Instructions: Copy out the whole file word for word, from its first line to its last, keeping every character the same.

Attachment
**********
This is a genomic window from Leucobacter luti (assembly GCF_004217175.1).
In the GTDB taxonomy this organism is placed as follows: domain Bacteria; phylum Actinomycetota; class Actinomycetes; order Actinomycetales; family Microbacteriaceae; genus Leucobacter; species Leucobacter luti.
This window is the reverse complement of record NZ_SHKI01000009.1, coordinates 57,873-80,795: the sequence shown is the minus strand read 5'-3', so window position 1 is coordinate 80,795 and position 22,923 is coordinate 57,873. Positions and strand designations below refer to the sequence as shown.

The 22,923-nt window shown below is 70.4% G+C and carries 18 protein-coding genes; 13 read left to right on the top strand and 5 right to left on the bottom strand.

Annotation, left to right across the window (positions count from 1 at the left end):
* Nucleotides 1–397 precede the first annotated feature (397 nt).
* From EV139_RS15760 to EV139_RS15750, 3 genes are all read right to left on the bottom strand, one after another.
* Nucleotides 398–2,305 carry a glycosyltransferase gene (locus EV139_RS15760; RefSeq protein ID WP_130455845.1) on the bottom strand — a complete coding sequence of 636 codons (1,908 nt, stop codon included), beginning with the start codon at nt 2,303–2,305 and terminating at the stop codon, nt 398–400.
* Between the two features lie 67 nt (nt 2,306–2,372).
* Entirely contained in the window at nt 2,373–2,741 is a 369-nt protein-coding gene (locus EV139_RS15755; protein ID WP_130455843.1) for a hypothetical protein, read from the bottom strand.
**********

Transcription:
This is a genomic window from Leucobacter luti (assembly GCF_004217175.1).
In the GTDB taxonomy this organism is placed as follows: domain Bacteria; phylum Actinomycetota; class Actinomycetes; order Actinomycetales; family Microbacteriaceae; genus Leucobacter; species Leucobacter luti.
This window is the reverse complement of record NZ_SHKI01000009.1, coordinates 57,873-80,795: the sequence shown is the minus strand read 5'-3', so window position 1 is coordinate 80,795 and position 22,923 is coordinate 57,873. Positions and strand designations below refer to the sequence as shown.

The 22,923-nt window shown below is 70.4% G+C and carries 18 protein-coding genes; 13 read left to right on the top strand and 5 right to left on the bottom strand.

Annotation, left to right across the window (positions count from 1 at the left end):
* Nucleotides 1–397 precede the first annotated feature (397 nt).
* From EV139_RS15760 to EV139_RS15750, 3 genes are all read right to left on the bottom strand, one after another.
* Nucleotides 398–2,305 carry a glycosyltransferase gene (locus EV139_RS15760; RefSeq protein ID WP_130455845.1) on the bottom strand — a complete coding sequence of 636 codons (1,908 nt, stop codon included), beginning with the start codon at nt 2,303–2,305 and terminating at the stop codon, nt 398–400.
* Between the two features lie 67 nt (nt 2,306–2,372).
* Entirely contained in the window at nt 2,373–2,741 is a 369-nt protein-coding gene (locus EV139_RS15755; protein ID WP_130455843.1) for a hypothetical protein, read from the bottom strand.